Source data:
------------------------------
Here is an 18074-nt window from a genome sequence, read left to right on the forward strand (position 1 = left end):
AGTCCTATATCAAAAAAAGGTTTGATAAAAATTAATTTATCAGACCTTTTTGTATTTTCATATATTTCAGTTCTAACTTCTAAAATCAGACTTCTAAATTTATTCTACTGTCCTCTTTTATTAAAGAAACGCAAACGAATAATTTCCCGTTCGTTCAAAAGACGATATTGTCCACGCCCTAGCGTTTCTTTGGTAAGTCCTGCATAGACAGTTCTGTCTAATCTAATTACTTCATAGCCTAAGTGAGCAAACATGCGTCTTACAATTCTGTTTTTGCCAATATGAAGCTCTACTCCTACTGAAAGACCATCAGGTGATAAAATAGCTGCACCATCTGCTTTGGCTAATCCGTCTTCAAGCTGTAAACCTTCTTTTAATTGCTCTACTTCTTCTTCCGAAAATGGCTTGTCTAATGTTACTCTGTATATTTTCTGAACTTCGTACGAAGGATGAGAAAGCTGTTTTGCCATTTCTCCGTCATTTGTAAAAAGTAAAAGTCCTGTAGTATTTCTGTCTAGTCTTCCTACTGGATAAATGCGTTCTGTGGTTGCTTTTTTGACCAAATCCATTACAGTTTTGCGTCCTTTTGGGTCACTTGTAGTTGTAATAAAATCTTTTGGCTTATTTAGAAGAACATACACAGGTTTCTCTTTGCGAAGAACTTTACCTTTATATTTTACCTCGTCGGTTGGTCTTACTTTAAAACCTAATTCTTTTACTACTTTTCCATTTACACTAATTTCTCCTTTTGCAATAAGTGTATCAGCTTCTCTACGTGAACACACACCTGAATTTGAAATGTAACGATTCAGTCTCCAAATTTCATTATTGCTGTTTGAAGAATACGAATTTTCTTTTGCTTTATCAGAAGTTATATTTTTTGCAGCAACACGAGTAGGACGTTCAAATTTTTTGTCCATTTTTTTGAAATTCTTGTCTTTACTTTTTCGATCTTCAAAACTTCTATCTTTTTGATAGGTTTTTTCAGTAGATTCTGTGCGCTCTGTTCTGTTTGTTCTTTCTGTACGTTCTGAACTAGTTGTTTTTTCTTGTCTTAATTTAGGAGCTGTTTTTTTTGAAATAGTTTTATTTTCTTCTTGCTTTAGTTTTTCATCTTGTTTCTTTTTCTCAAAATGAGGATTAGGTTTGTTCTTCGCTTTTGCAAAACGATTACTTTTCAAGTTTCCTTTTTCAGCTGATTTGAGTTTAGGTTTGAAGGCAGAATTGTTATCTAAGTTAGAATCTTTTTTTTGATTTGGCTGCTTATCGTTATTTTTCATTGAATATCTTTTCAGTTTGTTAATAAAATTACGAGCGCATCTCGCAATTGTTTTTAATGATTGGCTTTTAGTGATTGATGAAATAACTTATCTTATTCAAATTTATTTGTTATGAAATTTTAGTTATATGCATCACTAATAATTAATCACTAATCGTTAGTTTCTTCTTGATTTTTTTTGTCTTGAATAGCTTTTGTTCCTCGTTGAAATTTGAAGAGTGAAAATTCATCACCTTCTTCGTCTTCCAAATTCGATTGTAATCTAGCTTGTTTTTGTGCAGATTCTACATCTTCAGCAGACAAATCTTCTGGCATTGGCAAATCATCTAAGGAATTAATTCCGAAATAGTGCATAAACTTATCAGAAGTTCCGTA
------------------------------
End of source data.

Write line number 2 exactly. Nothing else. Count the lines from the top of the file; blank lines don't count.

AGTCCTATATCAAAAAAAGGTTTGATAAAAATTAATTTATCAGACCTTTTTGTATTTTCATATATTTCAGTTCTAACTTCTAAAATCAGACTTCTAAATTTATTCTACTGTCCTCTTTTATTAAAGAAACGCAAACGAATAATTTCCCGTTCGTTCAAAAGACGATATTGTCCACGCCCTAGCGTTTCTTTGGTAAGTCCTGCATAGACAGTTCTGTCTAATCTAATTACTTCATAGCCTAAGTGAGCAAACATGCGTCTTACAATTCTGTTTTTGCCAATATGAAGCTCTACTCCTACTGAAAGACCATCAGGTGATAAAATAGCTGCACCATCTGCTTTGGCTAATCCGTCTTCAAGCTGTAAACCTTCTTTTAATTGCTCTACTTCTTCTTCCGAAAATGGCTTGTCTAATGTTACTCTGTATATTTTCTGAACTTCGTACGAAGGATGAGAAAGCTGTTTTGCCATTTCTCCGTCATTTGTAAAAAGTAAAAGTCCTGTAGTATTTCTGTCTAGTCTTCCTACTGGATAAATGCGTTCTGTGGTTGCTTTTTTGACCAAATCCATTACAGTTTTGCGTCCTTTTGGGTCACTTGTAGTTGTAATAAAATCTTTTGGCTTATTTAGAAGAACATACACAGGTTTCTCTTTGCGAAGAACTTTACCTTTATATTTTACCTCGTCGGTTGGTCTTACTTTAAAACCTAATTCTTTTACTACTTTTCCATTTACACTAATTTCTCCTTTTGCAATAAGTGTATCAGCTTCTCTACGTGAACACACACCTGAATTTGAAATGTAACGATTCAGTCTCCAAATTTCATTATTGCTGTTTGAAGAATACGAATTTTCTTTTGCTTTATCAGAAGTTATATTTTTTGCAGCAACACGAGTAGGACGTTCAAATTTTTTGTCCATTTTTTTGAAATTCTTGTCTTTACTTTTTCGATCTTCAAAACTTCTATCTTTTTGATAGGTTTTTTCAGTAGATTCTGTGCGCTCTGTTCTGTTTGTTCTTTCTGTACGTTCTGAACTAGTTGTTTTTTCTTGTCTTAATTTAGGAGCTGTTTTTTTTGAAATAGTTTTATTTTCTTCTTGCTTTAGTTTTTCATCTTGTTTCTTTTTCTCAAAATGAGGATTAGGTTTGTTCTTCGCTTTTGCAAAACGATTACTTTTCAAGTTTCCTTTTTCAGCTGATTTGAGTTTAGGTTTGAAGGCAGAATTGTTATCTAAGTTAGAATCTTTTTTTTGATTTGGCTGCTTATCGTTATTTTTCATTGAATATCTTTTCAGTTTGTTAATAAAATTACGAGCGCATCTCGCAATTGTTTTTAATGATTGGCTTTTAGTGATTGATGAAATAACTTATCTTATTCAAATTTATTTGTTATGAAATTTTAGTTATATGCATCACTAATAATTAATCACTAATCGTTAGTTTCTTCTTGATTTTTTTTGTCTTGAATAGCTTTTGTTCCTCGTTGAAATTTGAAGAGTGAAAATTCATCACCTTCTTCGTCTTCCAAATTCGATTGTAATCTAGCTTGTTTTTGTGCAGATTCTACATCTTCAGCAGACAAATCTTCTGGCATTGGCAAATCATCTAAGGAATTAATTCCGAAATAGTGCATAAACTTATCAGAAGTTCCGTA